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Though not as exciting as the launch of a new chip or the deployment of a new wireless technology, Qualcomm today takes a big step towards revamping its image and setting the direction for its flagship Snapdragon product line going forward.
The Snapdragon 835 SoC product will now be referred to as the Qualcomm Snapdragon 835 Mobile Platform, removing the moniker of “processor” from the name. All Snapdragon 800-, 600- and 400- chips will follow the same pattern, dropping the term processor and instead adding “mobile platform.”
With dwindling market share in the consumer space and most recent reports showing well under 20% for AMD, the excitement and demand for Ryzen is a welcome change for its CPU division. AMD’s marketing team is well practiced in churning up fans and communities to enthusiasm levels well beyond most other silicon providers thanks in large part to the personnel in its GPU/Radeon division. It now appears that the passage of time, and the pent-up demand for any competition to Intel in the mainstream gaming and enthusiast markets, is going to provide a boost for AMD in 2017.
The topic of honesty in the world of mobile performance benchmarks can draw pursed lips and awkward glances when brought up in a meeting involving a silicon SoC provider. It’s not a secret that gaming the system has been a frequent area of concern since phone reviews became an intrinsic part of the purchasing process for many consumers, but it isn’t a popular subject. Some of the most-respected in media showed back in 2013 that nearly everyone involved in the process had some portion of blame, resulting in dishonest scores and performance metrics that led to ill-informed customers.
A similar, but more nuanced, discussion can be had about SoC and handset performance over time. Thiscan take two angles: first, performance of benchmarks in long-term usage scenarios (sustained performance); and second, performance of phones through software and firmware updates released weeks, months, and even years later.
Earlier today a report commissioned by Qualcomm was released focusing on the impact of upcoming 5G standards and technology on the global economy. (https://www.qualcomm.com/invention/5g/economy) Qualcomm, along with nearly every major player in the technology and wireless industry, believes that 5G will bring about a new era of connected devices with a combined intelligence far greater than what we can demonstrate on today’s offerings. The 5G Economy was led by research firms IHS Markit and PSB, with outside verification by leading economist and professor Dr. David Teece, director of the Tusher Center at the Haas School of Business, U.C. Berkeley, and principal executive officer of the Berkeley Research Group. The results and tone of the report point towards a substantially more dramatic impact of the move to 5G than we have seen in any previous wireless technology migration.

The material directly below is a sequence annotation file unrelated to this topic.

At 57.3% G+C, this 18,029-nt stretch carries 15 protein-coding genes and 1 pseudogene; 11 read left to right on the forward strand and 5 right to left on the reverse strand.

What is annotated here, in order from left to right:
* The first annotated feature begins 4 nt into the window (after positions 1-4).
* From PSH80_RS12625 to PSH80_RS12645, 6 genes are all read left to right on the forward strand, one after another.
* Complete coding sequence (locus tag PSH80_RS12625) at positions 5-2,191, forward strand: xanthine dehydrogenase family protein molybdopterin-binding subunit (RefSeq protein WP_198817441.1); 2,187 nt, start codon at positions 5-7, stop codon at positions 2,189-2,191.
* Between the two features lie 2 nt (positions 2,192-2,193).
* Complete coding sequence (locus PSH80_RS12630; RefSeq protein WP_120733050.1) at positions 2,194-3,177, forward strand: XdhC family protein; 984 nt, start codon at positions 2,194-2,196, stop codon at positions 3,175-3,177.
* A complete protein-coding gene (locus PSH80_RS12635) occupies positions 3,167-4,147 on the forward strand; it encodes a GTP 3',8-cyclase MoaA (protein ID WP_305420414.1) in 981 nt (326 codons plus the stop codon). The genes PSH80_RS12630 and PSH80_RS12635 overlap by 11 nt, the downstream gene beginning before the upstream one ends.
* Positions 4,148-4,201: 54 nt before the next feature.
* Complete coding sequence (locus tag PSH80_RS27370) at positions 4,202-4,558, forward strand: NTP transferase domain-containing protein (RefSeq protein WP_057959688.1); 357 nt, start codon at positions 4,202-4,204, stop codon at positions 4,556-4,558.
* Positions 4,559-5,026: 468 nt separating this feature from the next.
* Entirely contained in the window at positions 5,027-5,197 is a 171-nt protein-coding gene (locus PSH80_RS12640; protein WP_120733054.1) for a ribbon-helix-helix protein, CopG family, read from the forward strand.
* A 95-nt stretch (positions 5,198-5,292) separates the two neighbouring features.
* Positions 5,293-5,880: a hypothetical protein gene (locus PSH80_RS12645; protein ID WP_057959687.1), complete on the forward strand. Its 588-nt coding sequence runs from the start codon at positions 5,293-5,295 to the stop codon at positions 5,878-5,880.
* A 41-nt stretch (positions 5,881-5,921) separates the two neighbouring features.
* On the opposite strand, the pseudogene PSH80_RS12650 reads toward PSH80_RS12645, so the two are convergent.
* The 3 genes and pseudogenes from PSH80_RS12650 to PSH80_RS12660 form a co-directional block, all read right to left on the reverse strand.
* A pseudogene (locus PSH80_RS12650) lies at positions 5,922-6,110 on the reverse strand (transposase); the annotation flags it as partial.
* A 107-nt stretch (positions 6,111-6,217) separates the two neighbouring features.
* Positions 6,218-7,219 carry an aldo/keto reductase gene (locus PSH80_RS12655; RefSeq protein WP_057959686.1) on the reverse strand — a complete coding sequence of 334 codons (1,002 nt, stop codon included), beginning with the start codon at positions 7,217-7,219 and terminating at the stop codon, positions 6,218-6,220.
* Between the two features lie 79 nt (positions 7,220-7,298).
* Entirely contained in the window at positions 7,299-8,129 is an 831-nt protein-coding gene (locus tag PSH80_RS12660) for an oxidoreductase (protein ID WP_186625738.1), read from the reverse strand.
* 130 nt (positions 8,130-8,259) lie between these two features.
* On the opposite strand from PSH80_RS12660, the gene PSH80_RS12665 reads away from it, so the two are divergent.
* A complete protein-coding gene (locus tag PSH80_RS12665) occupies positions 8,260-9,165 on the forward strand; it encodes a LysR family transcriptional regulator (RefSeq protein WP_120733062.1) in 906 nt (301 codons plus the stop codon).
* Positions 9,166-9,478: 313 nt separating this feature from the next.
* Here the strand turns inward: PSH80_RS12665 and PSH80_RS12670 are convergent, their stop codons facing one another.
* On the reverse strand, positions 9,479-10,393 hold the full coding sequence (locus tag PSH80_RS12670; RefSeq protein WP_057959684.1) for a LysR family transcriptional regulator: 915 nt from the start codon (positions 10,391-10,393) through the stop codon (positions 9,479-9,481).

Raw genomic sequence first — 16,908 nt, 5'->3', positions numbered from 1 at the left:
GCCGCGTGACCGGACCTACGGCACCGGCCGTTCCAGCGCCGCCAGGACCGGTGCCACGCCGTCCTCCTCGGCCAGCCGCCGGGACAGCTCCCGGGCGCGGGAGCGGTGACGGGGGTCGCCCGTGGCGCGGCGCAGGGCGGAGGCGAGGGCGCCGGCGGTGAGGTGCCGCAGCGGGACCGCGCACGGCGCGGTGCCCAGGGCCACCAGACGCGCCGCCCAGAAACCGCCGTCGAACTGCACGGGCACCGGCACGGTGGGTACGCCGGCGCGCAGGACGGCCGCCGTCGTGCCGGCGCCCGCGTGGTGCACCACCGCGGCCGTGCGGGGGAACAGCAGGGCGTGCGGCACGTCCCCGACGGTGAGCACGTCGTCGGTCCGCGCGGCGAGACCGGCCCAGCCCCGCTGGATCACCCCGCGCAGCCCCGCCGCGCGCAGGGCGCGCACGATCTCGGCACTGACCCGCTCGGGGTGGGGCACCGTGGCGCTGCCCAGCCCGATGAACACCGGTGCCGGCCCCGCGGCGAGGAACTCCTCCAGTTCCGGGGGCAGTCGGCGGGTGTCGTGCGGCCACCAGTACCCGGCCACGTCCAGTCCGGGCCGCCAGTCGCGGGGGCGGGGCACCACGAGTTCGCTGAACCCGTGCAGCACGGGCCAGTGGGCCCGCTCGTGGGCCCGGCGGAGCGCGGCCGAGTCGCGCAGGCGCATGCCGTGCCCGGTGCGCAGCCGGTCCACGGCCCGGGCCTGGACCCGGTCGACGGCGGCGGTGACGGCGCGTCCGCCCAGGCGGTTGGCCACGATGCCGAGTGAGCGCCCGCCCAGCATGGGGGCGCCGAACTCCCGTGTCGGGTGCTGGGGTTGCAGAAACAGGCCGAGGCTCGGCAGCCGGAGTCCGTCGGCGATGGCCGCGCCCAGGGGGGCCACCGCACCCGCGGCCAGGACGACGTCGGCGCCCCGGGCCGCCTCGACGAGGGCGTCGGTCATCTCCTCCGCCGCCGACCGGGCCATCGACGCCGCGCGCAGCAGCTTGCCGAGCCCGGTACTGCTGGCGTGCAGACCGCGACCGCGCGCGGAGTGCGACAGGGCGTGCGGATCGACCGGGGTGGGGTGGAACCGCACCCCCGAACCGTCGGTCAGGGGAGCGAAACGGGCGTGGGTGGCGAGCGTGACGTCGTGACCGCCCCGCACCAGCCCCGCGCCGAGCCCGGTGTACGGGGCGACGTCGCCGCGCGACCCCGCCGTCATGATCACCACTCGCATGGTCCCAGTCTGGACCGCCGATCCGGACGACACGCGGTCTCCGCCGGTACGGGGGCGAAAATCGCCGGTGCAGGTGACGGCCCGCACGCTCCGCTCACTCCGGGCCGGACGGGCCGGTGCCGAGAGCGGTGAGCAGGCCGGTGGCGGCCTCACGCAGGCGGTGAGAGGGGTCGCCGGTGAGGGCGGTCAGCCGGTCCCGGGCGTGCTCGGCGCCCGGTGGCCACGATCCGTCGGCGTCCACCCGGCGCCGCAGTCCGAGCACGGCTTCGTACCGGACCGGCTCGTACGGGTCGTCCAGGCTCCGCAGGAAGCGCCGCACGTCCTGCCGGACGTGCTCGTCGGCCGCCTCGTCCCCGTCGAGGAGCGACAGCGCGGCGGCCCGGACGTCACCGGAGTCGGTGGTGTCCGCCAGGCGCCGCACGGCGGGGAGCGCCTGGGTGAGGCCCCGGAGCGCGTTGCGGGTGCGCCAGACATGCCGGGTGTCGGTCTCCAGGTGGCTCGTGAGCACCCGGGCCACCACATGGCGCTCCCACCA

Many consumers and businesses today not only utilize mobile 4G and 3G technology, but have come to depend on it to drive growth and sustain modern business models. 5G will move mobile wireless connectivity to a new level, hitting the landmark of being considered a General Purpose Technology, a designation given to technologies that change the world. Other GPTs include the printing press, electricity, automobiles, and the internet, putting this new predicted classification into proper context.
At the WinHEC developer conference in China today, Qualcomm and Microsoft have announced a partnership to enable a full Windows 10 computing environment on systems based on the next-generation of Snapdragon processors in the second half of 2017. The importance of this announcement can’t be overstated – it marks another attempt for Microsoft to enter the non-x86 market with mobile devices (think tablets and notebooks, less smartphones)
In August at the company’s annual developer forum, Intel officially took the lid off its 7th generation of Core processor series, codenamed Kaby Lake. The build up to this release has been an interesting one as we saw the retirement of the “tick tock” cadence of processor releases and instead are moving into a market where Intel can spend more development time on a single architecture design to refine and tweak it as the engineers see fit. With that knowledge in tow, I believed, as I think many still do today, that Kaby Lake would be something along the lines of a simple rebrand of current shipping product. After all, since we know of no major architectural changes from Skylake other than improvements in the video and media side of the GPU, what is left for us to look forward to?
Though we are still months away from shipping devices, Qualcomm has announced that it will be building its upcoming flagship Snapdragon 835 mobile SoC on Samsung’s 10nm 2nd generation FinFET process technology. Qualcomm tells us that integrating the 10nm node in 2017 will keep it “the technology leader in mobile platforms” and this makes the 835 the world's first 10nm production processor.
In a somewhat stunning announcement today, NVIDIA is reporting a record quarter ending in October. CEO Jen-Hsun Huang said that it represents a "breakout quarter - record revenue, record margins and record earnings were driven by strength across all product lines."
Oculus has announced that as of today, support for Asynchronous Spacewarp is available and active for all users that install the 1.10 runtime. Announced at the Oculus Connect 3 event in October, ASW promises to complement existing Asynchronous Timewarp (ATW) technology to improve the experience of VR for lower performance systems that might otherwise result in stutter
Qualcomm announces a trio of new SoCs for high performance and mainstream mobile devices.